Beyond Seven Mountains (2016) was series of installations in the Corby’s Hazel and Thoroughsale woods, including work by three artists: installations by Holly Slingsby, sound art by Robin Rimbaud aka Scanner, plus a large sculpture by Kenny Hunter.
Themes of mythology and storytelling were present throughout; the specific tales relating to Corby mingled with much older myths to transform the urban woodlands. Building on relationships established by Sophie Herxheimer in her project “The Listening Forest” and residency in Corby woods two years earlier, the Woodland Friends volunteers assisted here with installation, maintenance and took part in the Beyond Seven Mountains launch event.
The volunteers, like most of the other residents, were delighted and unconcerned about having a giant fibreglass swan by their boating lake, or a having a synthesised raven’s voice emanating from the between the trees, or having symbols of Hephaestus hanging from the branches. In fact their insight and advice informed the placement of the works in the woods.
One of the things that has stuck in my mind was the stories that came to light, particularly the tales that influenced Robin Rimbaud’s composition “Dark As A Raven” which evoked a science fiction soundtrack and was inspired by Corby’s coincidental links to outer space.
On July 18 1969, NASA gave the Apollo 11 crew a briefing on the latest news from back on Earth – including the result of a porridge-eating competition held in Corby. After reading the crew domestic news from the US, Bruce McCandless told Aldrin and Armstrong, “And in Corby, England, an Irishman, John Coyle has won the world’s porridge eating championship by consuming 23 bowls of instant oatmeal in a 10-minute time limit from a field of 35 other competitors. Over.” Legend has it that the Corby crater on Mars, took its name from the same story.
Kenny Hunter’s Black Swan also caused a stir with young residents casting seeds below the 8ft swan for it to eat, and squatting underneath exclaiming “I’m an egg!”. Black Swan later migrated to Barnwell Country Park, where it is on loan until October 2018, becoming a prominent fixture loved by staff and walkers.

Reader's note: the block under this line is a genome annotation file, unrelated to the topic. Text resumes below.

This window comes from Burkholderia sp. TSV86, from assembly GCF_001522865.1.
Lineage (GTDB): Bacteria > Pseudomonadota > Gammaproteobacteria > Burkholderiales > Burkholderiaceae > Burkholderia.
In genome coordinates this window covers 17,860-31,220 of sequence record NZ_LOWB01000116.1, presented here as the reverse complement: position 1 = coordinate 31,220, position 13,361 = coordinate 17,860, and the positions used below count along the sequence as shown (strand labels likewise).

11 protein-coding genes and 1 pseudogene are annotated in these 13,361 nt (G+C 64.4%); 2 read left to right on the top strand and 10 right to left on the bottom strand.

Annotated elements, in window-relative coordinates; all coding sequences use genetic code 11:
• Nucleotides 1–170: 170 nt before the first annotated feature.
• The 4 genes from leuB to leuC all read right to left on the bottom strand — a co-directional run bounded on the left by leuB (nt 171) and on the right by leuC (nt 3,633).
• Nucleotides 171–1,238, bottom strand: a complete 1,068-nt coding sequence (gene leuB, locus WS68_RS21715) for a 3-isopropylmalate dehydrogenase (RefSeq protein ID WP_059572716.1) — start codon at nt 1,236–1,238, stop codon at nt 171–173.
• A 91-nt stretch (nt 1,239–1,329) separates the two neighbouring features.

From the outset we were warned that there would potentially be vandalism aimed at the artwork in Corby, due to the highly public nature of the setting. Each of the three works were targeted but were diligently repaired every time they suffered damage. On one occasion this involved asking Holly Slingsby to return to Corby with replacement plastic and metal symbols after parts of her installation were knocked down. Holly was very good humoured about this incident, joking on Twitter that Corby residents liked her sculpture so much that they had taken it home with them.
Some accusations by local press intended to paint Corby citizens as delinquents didn’t diminish our respect for the townspeople who reacted so positively to the project, responding with comments such as “It’s great … what we might see in a park in London” and “Art that enhances the area. I was staggered when I went past … my children were delighted.”
I was proud to contribute to the opening of Beyond Seven Mountains by delivering a drop-in workshop in the Community Cabin, building architecture-inspired models with card and clay. By capturing time-lapse photos of the construction along with spatial data and sound, I used this workshop as the basis for a new animation along with a sculpture and sound installation that was later exhibited at Two Queens gallery in Leicester.
Look out for more Fermynwoods Friday posts each week looking back on some of our favourite projects.